The Carson Palmer Saga
But then Dalton redeemed himself a bit by playing better in a subsequent exhibition, and though it’s still clear that the Bengals offense will probably struggle this year, Bengals fans went back to hating Palmer for leaving the team.

But apparently the Bengals HAVE been talking to Palmer, as ESPN’s Bob Holtzman, via Rotoworld, reports Palmer traveled to Cincinnati in late July to talk with the team about possibly returning.

It’s interesting news considering owner Mike Brown said this in July: "I'm not expecting him to be back. Carson signed a contract, he made a commitment. He gave us his word. We relied on his word and his commitment. We expected him to perform here. If he is going to walk away from his commitment we aren’t going to reward him for doing it."

I still don’t think we’ll see Palmer on the field with the Bengals, but it’s fascinating that the possibility still exists. Or did as late as July.

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Posted on: August 31, 2011 9:25 pm
 

What do the Bengals hope to get from Taylor Mays?

Posted by Ryan Wilson

Taylor Mays, the safety from USC taken by the 49ers in the second round of the 2010 draft, was traded to the Bengals nine days ago. At the time, the terms of the deal weren't disclosed, but various outlets are now reporting that San Francisco got a 2013 seventh-round pick for their troubles. It doesn't take much draft-math calculating to figure out that it's a shoddy return-on-investment for the 49ers, who saw enough in one season to give up on a player with through-the-roof measurables but not much in the way of on-field ability.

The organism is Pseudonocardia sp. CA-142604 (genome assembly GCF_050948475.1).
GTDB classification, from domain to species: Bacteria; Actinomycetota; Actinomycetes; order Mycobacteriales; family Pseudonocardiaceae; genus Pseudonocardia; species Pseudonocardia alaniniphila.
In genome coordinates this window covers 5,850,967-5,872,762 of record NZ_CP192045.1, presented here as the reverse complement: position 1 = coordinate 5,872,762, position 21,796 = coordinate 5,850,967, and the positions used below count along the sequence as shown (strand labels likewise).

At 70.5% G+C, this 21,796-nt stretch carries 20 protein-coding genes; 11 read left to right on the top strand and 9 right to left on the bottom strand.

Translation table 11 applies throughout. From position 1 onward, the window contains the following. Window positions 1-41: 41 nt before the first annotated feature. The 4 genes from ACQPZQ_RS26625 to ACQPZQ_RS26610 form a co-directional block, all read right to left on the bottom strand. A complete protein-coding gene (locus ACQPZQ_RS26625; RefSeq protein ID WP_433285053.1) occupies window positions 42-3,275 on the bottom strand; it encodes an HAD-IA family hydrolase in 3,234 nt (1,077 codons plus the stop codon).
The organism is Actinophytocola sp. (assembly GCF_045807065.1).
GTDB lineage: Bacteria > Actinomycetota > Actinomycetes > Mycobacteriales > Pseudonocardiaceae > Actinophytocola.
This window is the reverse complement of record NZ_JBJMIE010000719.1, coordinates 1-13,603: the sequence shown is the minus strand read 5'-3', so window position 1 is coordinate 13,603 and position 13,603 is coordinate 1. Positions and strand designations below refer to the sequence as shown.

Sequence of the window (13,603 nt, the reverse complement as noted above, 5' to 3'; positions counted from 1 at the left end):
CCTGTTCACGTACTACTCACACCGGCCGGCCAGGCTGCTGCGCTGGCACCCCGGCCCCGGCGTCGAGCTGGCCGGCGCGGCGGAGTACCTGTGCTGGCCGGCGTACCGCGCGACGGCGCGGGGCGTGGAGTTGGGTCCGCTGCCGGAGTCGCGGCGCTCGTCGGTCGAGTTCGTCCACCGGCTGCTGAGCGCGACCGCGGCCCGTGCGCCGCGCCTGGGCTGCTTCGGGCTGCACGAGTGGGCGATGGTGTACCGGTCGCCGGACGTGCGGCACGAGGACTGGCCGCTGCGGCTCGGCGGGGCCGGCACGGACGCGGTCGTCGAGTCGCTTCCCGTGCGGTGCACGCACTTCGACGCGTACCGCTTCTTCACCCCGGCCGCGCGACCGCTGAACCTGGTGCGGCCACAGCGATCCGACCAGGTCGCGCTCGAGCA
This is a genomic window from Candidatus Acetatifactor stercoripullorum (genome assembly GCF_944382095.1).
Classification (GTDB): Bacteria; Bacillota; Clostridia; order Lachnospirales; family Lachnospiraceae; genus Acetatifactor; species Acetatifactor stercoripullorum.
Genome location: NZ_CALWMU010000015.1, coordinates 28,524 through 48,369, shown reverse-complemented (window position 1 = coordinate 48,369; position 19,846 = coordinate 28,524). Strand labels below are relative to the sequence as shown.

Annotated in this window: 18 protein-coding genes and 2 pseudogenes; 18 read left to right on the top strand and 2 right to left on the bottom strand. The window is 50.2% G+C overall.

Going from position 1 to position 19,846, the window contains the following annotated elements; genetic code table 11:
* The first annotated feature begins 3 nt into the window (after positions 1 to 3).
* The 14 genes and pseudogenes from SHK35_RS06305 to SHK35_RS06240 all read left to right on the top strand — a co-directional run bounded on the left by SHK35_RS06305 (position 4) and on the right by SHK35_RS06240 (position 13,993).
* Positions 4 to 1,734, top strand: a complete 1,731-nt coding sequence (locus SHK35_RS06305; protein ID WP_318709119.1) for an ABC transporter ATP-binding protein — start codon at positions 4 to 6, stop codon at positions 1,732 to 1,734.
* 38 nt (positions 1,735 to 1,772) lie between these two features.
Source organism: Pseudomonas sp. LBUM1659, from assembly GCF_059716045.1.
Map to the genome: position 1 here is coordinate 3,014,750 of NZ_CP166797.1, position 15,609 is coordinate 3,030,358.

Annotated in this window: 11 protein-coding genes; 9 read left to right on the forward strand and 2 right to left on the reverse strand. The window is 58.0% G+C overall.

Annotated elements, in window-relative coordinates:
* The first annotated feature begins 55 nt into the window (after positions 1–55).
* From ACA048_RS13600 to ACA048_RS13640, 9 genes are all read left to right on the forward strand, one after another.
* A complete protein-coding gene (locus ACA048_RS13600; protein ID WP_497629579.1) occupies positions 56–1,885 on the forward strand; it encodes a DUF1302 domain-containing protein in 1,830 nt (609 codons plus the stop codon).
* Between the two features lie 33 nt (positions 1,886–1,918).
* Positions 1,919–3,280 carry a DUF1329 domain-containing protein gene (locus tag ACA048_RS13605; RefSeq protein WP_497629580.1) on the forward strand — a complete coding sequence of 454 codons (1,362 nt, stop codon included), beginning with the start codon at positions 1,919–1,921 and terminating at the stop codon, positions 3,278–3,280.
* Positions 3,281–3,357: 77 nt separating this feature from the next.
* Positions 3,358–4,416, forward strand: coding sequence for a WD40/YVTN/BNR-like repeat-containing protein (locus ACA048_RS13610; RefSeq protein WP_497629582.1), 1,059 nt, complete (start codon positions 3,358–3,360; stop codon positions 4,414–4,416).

So, naturally, Mays ends up in Cincinnati.

The move didn't immediately make sense (at least in terms of Mays filling an obvious void in the secondary); the team had Roy Williams on the roster for the '09 and '10 season and he didn't make much of impact. Mays is similar to Williams in that he's supposed to be a hard-hitting safety, but he comes without the NFL track record or Pro Bowl pedigree.

There's also the issue of the Bengals willingly giving up a draft pick when, earlier this month, the 49ers sent out a mass email to 31 teams asking if there was any interest in Mays. At the time, there were no takers but the implication was that, barely a year after San Francisco had drafted him, Mays would be released before the start of the season.